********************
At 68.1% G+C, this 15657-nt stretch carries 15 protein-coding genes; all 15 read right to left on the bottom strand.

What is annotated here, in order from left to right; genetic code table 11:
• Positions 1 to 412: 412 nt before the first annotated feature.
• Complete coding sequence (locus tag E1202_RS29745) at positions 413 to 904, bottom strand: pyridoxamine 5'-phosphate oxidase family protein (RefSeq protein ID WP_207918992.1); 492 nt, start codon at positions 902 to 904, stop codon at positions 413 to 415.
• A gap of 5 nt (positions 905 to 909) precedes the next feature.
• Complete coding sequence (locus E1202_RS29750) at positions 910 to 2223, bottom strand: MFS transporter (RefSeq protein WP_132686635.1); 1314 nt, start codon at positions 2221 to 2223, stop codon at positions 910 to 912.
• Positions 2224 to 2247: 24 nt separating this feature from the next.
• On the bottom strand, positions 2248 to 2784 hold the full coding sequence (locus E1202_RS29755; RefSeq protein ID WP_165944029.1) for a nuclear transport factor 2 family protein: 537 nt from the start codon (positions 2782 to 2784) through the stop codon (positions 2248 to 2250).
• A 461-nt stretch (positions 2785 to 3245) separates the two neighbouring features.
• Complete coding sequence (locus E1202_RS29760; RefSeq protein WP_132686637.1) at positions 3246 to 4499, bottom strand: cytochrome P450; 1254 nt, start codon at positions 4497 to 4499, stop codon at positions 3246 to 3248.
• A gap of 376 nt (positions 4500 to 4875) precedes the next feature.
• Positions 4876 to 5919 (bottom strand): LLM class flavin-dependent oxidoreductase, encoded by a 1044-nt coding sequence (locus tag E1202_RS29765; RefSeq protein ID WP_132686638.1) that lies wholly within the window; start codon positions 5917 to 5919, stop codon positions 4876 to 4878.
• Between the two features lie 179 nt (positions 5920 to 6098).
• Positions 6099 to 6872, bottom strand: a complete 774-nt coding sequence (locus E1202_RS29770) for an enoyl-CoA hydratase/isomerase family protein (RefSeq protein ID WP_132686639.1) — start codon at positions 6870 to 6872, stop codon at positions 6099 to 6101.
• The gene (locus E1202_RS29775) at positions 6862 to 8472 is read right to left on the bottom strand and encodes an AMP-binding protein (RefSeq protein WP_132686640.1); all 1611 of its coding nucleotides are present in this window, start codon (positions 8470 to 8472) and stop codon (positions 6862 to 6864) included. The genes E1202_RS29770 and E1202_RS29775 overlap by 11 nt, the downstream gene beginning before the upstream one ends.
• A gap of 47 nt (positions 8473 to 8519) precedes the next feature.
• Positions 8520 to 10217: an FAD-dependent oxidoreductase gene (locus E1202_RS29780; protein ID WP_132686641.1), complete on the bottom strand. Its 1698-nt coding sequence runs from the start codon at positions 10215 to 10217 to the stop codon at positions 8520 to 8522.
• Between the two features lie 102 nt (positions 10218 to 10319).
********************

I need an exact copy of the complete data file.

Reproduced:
At 68.1% G+C, this 15657-nt stretch carries 15 protein-coding genes; all 15 read right to left on the bottom strand.

What is annotated here, in order from left to right; genetic code table 11:
• Positions 1 to 412: 412 nt before the first annotated feature.
• Complete coding sequence (locus tag E1202_RS29745) at positions 413 to 904, bottom strand: pyridoxamine 5'-phosphate oxidase family protein (RefSeq protein ID WP_207918992.1); 492 nt, start codon at positions 902 to 904, stop codon at positions 413 to 415.
• A gap of 5 nt (positions 905 to 909) precedes the next feature.
• Complete coding sequence (locus E1202_RS29750) at positions 910 to 2223, bottom strand: MFS transporter (RefSeq protein WP_132686635.1); 1314 nt, start codon at positions 2221 to 2223, stop codon at positions 910 to 912.
• Positions 2224 to 2247: 24 nt separating this feature from the next.
• On the bottom strand, positions 2248 to 2784 hold the full coding sequence (locus E1202_RS29755; RefSeq protein ID WP_165944029.1) for a nuclear transport factor 2 family protein: 537 nt from the start codon (positions 2782 to 2784) through the stop codon (positions 2248 to 2250).
• A 461-nt stretch (positions 2785 to 3245) separates the two neighbouring features.
• Complete coding sequence (locus E1202_RS29760; RefSeq protein WP_132686637.1) at positions 3246 to 4499, bottom strand: cytochrome P450; 1254 nt, start codon at positions 4497 to 4499, stop codon at positions 3246 to 3248.
• A gap of 376 nt (positions 4500 to 4875) precedes the next feature.
• Positions 4876 to 5919 (bottom strand): LLM class flavin-dependent oxidoreductase, encoded by a 1044-nt coding sequence (locus tag E1202_RS29765; RefSeq protein ID WP_132686638.1) that lies wholly within the window; start codon positions 5917 to 5919, stop codon positions 4876 to 4878.
• Between the two features lie 179 nt (positions 5920 to 6098).
• Positions 6099 to 6872, bottom strand: a complete 774-nt coding sequence (locus E1202_RS29770) for an enoyl-CoA hydratase/isomerase family protein (RefSeq protein ID WP_132686639.1) — start codon at positions 6870 to 6872, stop codon at positions 6099 to 6101.
• The gene (locus E1202_RS29775) at positions 6862 to 8472 is read right to left on the bottom strand and encodes an AMP-binding protein (RefSeq protein WP_132686640.1); all 1611 of its coding nucleotides are present in this window, start codon (positions 8470 to 8472) and stop codon (positions 6862 to 6864) included. The genes E1202_RS29770 and E1202_RS29775 overlap by 11 nt, the downstream gene beginning before the upstream one ends.
• A gap of 47 nt (positions 8473 to 8519) precedes the next feature.
• Positions 8520 to 10217: an FAD-dependent oxidoreductase gene (locus E1202_RS29780; protein ID WP_132686641.1), complete on the bottom strand. Its 1698-nt coding sequence runs from the start codon at positions 10215 to 10217 to the stop codon at positions 8520 to 8522.
• Between the two features lie 102 nt (positions 10218 to 10319).